Korean MC: Jinje
Korean MR: Chinje
- The holy truth; absolute truth; beyond referentiality. See 勝義諦. (Skt. paramârtha, paramârtha-satya, *ārya-satya, paramârtha-sat, satya, paramârtha-sat). [resp. Charles Muller; source(s): Nakamura, JEBD, Yokoi, Hirakawa, Iwanami]
- Paramârtha (499–569); his original Indian name was Kulanâtha 拘羅那陀 (also given as 拘那陀羅). A scholar-monk of brahman background from Ujayinī in the Avanti region of Western India, who become one of the "four great translators" in Chinese Buddhist history. After traveling throughout India, he had been staying in Funan 扶南國 (present-day Cambodia), when, in 546, he was invited to the Liang by Emperor Wu 梁武帝 (r. 502–549) of the southern court. He proceeded to Jiankang 建康 where he undertook the translation of Buddhist texts—a project seen by Wu as a way of bringing peace to a land long torn by military struggles. After the emperor's demise, political conditions in the Liang deteriorated rapidly, and since they did not stabilize for the duration of Paramârtha's career, he ended up having to move from place to place on a fairly regular basis, rarely able to enjoy extended periods of time to work with a stable team. Thus, the sixty-four works in 278 fascicles that he translated is nothing short of an amazing output. Among these translations were such influential scriptural texts as the Suvarṇa-prabhāsa-(uttama)-sūtra 金光明經, the Mahāyāna-saṃgraha 攝大乘論 and the Madhyânta-vibhāga 中邊分別論. He is also (problematically) attributed with the translation of the Awakening of Mahāyāna Faith 大乘起信論. His translation and study of the Mahāyāna-saṃgraha would cause that text to become very influential in helping Chinese clearly define the distinctions between the categories of Mahāyāna/Hīnayāna, and Paramârtha would eventually come to be regarded as the founder of the Mahāyāna-saṃgraha school (Shelun zong 攝論宗).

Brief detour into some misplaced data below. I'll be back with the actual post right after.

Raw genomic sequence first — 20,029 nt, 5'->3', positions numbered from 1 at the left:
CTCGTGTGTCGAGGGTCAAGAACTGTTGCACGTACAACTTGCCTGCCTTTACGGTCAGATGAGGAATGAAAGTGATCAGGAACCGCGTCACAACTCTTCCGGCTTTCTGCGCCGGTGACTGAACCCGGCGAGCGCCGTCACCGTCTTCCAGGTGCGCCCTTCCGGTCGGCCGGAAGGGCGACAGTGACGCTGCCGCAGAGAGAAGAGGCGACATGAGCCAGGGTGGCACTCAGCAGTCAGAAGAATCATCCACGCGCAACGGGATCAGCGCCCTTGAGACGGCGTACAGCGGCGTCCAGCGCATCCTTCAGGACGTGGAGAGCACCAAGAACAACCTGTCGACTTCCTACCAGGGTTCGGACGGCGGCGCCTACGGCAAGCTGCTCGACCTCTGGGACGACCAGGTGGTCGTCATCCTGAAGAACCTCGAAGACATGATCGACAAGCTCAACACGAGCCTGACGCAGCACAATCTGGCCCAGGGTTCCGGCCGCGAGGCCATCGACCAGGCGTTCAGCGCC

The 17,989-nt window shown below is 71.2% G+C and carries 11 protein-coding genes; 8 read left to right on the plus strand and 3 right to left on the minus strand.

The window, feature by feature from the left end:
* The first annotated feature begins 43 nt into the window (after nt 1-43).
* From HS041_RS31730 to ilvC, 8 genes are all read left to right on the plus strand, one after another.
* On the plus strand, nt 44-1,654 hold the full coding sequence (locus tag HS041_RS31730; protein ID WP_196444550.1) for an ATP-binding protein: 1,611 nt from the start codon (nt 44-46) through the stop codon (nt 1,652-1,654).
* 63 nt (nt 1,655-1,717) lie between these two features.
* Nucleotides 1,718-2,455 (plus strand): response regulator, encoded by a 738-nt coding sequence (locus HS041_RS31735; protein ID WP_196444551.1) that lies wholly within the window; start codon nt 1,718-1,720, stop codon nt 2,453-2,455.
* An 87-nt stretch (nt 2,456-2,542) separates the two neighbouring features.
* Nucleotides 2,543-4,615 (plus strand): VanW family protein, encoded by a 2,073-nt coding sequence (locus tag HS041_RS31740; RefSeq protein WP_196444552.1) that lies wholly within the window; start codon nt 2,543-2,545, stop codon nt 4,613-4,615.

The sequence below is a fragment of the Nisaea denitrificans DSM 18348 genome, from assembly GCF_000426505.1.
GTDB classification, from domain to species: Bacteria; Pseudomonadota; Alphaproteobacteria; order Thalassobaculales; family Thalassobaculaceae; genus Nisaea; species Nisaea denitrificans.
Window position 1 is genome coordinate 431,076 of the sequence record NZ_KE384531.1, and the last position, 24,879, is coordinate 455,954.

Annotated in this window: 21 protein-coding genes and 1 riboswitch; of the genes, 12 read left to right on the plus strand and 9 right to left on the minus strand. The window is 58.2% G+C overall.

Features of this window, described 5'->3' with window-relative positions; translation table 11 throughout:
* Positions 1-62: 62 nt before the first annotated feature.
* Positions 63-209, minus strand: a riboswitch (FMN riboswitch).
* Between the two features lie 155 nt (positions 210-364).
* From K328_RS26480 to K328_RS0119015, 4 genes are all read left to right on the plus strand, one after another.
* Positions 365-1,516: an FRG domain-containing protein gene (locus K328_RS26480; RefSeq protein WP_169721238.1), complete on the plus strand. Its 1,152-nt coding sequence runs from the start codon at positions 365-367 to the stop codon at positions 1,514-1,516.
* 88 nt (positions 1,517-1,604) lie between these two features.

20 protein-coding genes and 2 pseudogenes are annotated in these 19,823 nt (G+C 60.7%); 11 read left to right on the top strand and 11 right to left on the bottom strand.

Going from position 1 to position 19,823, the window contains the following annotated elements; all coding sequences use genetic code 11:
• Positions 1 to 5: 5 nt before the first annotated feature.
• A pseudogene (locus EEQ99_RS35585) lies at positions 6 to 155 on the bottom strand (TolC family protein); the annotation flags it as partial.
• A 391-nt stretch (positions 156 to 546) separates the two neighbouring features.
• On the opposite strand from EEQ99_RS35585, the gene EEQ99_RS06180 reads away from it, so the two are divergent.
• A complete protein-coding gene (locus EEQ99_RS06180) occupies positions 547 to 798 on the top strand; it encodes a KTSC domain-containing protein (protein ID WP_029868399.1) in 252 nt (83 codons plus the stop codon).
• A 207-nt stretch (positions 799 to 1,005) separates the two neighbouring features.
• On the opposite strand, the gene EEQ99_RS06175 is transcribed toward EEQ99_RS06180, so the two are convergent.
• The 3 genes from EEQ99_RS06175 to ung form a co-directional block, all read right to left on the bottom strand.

Although his interest in Mahāyāna texts and doctrines was broad, his primary concerns fell in the areas of Yogâcāra 唯識 and Tathāgatagarbha 如來藏 thought, which he tended to treat together as part of a single broad tradition. While responsible for many of the earlier translations of Yogâcāra texts, the extent of his influence by Tathāgatagarbha thought led to a blending of these two doctrinal streams in his writings, which in turn brought a profound and lasting impact on the subsequent trajectory of these "mind-only" schools of thought in East Asian Buddhism. On the other hand, during the next century East Asian Yogâcāra scholars such as Xuanzang 玄奘 came to doubt the faithfulness of some of his translations to the original Yogâcāra doctrine, a fact which motivated Xuanzang to personally go to India to obtain copies of Sanskrit original works. Paramârtha spent the last years of his life in the region of Canton. Also commonly referred to as 眞諦三藏. The most thorough treatment of Paramârtha's life and works in English is that by Diana Paul, listed below. His name is transliterated as 波羅末陀.
The Monk Zhigai (6th c.) of Yangzhou's 揚州僧智愷 Preface to the Awakening of Faith gives the name as Gou-lan-nan-duo 拘蘭難陀, which would be Kulānanda. [resp. Charles Muller, Dan Lusthaus]
三藏拘蘭難陀，譯名眞諦 (T 1666.32.575a18-19).
- la suprême vérité [resp. Paul Swanson]
Funayama, ToruThe work of Paramârtha: An example of Sino-Indian cross-cultural exchange JIABS31.1-2141–1832008
Iwata Ryōzō 岩田良三Paramârtha's Trisvabhāva Theory
Paul, Diana Y
Philosophy of Mind in Sixth-Century China: Paramârtha's "Evolution of Consciousness"
Stanford University Press
[resp. Charles Muller]
Bukkyō jiten (Ui), 601
Bulgyo sajeon, 834a
Chūgoku bukkyōshi jiten (Kamata), 7,17,56,62,73,78,88,99,114,118,119,149,165,174,182,232,257,273,283,21,338,351,389
Zengaku daijiten (Komazawa U.), 619a
Iwanami bukkyō jiten, 467
A Glossary of Zen Terms (Inagaki), 350
Japanese-English Buddhist Dictionary (Daitō shuppansha), 286a/317, 286b/317
Japanese-English Zen Buddhist Dictionary (Yokoi), 659
Zengo jiten (Iriya and Koga), 15-P131
Bukkyōgo daijiten (Nakamura), 785b
Fo Guang Dictionary, 4228
Buddhist Chinese-Sanskrit Dictionary (Hirakawa), 0878
Index to the Bussho kaisetsu daijiten (Ono), 351
Bukkyō daijiten (Mochizuki), (v.1-6)1606c,2072a
Bukkyō daijiten (Oda), 877-1*1096-3-28
Sanskrit-Tibetan Index for the Yogâcārabhūmi-śāstra (Yokoyama and Hirosawa)
Copyright © 2010 -- Charles Muller